MethodClean, wash and soak the idli rawa and beaten rice in water for at least 2 hours.Clean, wash the urad dal thoroughly and soak it in water for at least 2 hours.
Drain the idli rawa and rice, combine together and blend in a mixer to a smooth batter.
Darin and blend the urad dal separately to a smooth paste using a little water.
Combine the two batters, add salt and mix well. Cover and keep aside to ferment for 6 to 8 hours.
Put spoonfuls of the batter into greased idli moulds and steam for 10 to 12 minutes.
Repeat with the remaining batter to make more idlis. Serve hot.
Whole-self well-being is, in part, the result of a harmonious flow of energy between our physical and mental selves. When this flow is thrown out of balance for any reason, the body and mind react to one another rather than act cooperatively. Ongoing stress, sadness, anxiety, excitement, and fear can overwhelm the cerebral self, causing traumatic energy to be channeled into the body. The body then responds by taking steps to organically dispel the energy that has burdened it and expressing it by means of physical symptoms such as illness, fatigue, or disease. In some cases, these symptoms can simply be allowed to run their natural course and recovery will come about naturally. In most instances, however, health and wellness can only be restored by a dual course of treatment that acknowledges both the physical manifestations of energy clearing and the underlying emotional causes.
Many of the ailments we experience over the course of our lives can be indicative of the body’s attempts to process intellectual and emotional energy. Swollen glands, for example, can signal that you are going through a period of emotional cleansing. Even something as simple as a pimple can indicate that your body is ridding itself of toxins and old energy. In Chinese medicine, intense emotions are held in the body’s organs as a matter of course. Grief lurks in the lungs, anger inhabits the liver, fretfulness lingers in the heart, worry is held in the stomach, and the kidneys harbor fright. Particular illnesses and symptoms represent the body’s attempts to clear emotional energy. Coughs or bronchitis can signify that the physical self is clearing away grief while a loss of appetite may signal that worry is being actively addressed.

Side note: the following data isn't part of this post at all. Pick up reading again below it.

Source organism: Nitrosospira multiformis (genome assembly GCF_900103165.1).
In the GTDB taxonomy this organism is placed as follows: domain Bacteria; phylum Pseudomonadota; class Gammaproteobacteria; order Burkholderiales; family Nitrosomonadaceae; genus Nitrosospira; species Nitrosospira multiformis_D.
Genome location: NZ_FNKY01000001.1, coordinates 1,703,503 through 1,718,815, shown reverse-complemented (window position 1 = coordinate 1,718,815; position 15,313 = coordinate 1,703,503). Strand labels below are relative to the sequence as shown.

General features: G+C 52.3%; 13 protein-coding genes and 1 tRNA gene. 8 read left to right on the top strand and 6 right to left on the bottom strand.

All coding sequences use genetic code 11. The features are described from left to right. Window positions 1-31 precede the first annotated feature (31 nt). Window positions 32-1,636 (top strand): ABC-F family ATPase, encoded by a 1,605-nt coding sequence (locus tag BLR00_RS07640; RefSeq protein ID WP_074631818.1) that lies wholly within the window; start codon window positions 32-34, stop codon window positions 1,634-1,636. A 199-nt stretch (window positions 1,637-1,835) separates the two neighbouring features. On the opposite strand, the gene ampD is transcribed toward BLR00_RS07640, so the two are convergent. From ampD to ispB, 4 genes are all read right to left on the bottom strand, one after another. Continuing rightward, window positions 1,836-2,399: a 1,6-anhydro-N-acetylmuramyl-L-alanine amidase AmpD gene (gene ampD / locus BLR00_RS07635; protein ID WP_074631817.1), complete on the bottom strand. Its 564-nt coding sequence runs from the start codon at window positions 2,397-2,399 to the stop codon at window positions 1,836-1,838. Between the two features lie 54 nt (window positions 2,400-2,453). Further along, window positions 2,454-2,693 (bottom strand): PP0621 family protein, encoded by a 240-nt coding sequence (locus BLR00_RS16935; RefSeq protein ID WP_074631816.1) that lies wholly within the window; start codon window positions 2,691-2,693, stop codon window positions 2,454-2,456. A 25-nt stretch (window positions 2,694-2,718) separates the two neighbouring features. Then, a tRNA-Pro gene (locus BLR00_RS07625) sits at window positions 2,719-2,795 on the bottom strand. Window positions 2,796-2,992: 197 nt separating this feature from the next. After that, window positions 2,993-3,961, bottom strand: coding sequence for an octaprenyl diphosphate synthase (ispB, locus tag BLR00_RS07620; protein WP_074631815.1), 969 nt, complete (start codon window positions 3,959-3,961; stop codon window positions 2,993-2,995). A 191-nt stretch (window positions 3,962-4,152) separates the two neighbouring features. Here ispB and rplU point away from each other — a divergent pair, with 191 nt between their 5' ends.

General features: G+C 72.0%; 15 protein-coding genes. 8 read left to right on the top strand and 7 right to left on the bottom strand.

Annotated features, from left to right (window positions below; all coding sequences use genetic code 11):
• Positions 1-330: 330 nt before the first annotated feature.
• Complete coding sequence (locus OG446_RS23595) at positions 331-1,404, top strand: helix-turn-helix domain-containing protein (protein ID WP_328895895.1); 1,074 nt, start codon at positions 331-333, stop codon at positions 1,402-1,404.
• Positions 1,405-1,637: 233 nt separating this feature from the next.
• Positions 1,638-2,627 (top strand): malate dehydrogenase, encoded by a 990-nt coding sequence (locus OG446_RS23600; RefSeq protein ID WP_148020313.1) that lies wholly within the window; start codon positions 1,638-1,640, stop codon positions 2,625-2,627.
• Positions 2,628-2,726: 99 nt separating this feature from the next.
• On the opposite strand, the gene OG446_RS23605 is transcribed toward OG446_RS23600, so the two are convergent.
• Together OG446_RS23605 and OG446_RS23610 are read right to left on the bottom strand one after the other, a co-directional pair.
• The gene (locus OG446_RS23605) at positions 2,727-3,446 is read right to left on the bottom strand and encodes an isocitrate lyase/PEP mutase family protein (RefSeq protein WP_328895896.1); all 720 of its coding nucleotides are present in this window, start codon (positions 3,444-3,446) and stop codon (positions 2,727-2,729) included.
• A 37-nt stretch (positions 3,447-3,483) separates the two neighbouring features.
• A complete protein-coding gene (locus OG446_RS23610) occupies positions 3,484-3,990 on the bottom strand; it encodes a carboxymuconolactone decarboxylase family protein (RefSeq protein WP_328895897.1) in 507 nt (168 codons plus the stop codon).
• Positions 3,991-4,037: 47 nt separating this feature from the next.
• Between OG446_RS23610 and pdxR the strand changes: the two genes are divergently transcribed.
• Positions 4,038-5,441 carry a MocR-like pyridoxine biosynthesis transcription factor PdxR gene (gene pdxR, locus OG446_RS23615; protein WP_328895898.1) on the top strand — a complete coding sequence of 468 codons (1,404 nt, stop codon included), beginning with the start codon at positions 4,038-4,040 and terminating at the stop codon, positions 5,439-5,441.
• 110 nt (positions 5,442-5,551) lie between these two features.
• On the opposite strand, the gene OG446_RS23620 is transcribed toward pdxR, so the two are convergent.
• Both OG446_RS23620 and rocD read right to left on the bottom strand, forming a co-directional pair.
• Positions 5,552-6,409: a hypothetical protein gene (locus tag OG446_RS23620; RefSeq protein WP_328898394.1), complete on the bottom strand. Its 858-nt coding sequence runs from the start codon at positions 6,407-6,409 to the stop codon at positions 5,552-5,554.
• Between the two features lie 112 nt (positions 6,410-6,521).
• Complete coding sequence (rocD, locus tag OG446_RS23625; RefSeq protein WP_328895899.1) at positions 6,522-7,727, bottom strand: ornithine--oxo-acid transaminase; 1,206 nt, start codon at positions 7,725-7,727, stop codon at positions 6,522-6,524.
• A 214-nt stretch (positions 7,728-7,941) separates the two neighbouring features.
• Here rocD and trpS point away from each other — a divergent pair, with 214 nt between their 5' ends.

When you feel ill or imbalanced, treating your whole self rather than treating the physical self alone can empower you to determine the root cause of sickness. Since you understand that your physical symptoms may be an expression of emotional discomfort, you can establish a balanced treatment regimen to ensure that you quickly recover your good health.
Biography of Maestro Director Guru Dutt and mystery surronding his death and his last day.
Guru Dutt has been my most beloved Bollywood personalities of all time. Even today, when I think about Guru Dutt, it bothers me that he is no more. Since my childhood, his immense talent fascinated me.
10th October, 1964, is considered to be one of the blackest days in the Bollywood Film Industry. This was the day when Maestro Director Guru Dutt died at his residence apparently due to overdose of sleeping pills. It left millions of his fans including myself with deep sorrow and with a sense of great loss. He was only 39 when he died. But in short span of Guru Dutts 13 year film career, he is considered to be one of very few artists who achieved tremendously in the Hindi Film Industry.
Guru Dutt, a Sarswat Brahmin, was born on 9th July, 1925, in Bangalore to a middle class Couple Shri Shivashankar Padukone and Vasanthi Padukone. His parents moved to Calcutta when Guru Dutt was a small child. Guru Dutt’s mother tongue was Konkani (a dialect of Marathi) and not Bengali or Kannada as some people wrongly think. I feel good that Guru Dutt belonged to same community as mine that is Gowd Sarswat Brahmin. Of course, he was a Sarswat Brahmin which is very close to GSB.
Guru Dutt’s creative uncle Shri B. B. Benegal had a great flair for art and music. Shri Benegal had a great influence on young Guru Dutt during his childhood days. Guru Dutt completed his Matriculation in 1941. However, due to financial constraints, he could not study any further. Guru Dutt had a great affinity towards Hindi and Bengali folk music. Guru Dutt had a natural inclination towards dancing and choreography. Shri Benegal provided Guru Dutt financial assistance to join Famous dancer Uday Shankars School of Dancing and Choreography at Almora near Nainitaal. After completing his dance training, Guru Dutt worked as a Telephone Operator in Calcutta for a short time. He left this job after a short stint and came to Mumbai to try his luck. In Mumbai, he started to organize his own dance compositions. He went to Pune and joined famous Prabhat Studios in Pune and started to work as choreographer. Along with choreography, Guru Dutt started assisting Hindi Film Directors which was his natural inclination. Dev Anand, his close friend from Prabhat days had already started his own banner. In fact, Guru Dutt met Dev Anand in one laundry shop in Pune when laundryman erroneously gave Devs shirt to Guru Dutt and vice versa and both came to the shop to get their own shirts at the same time.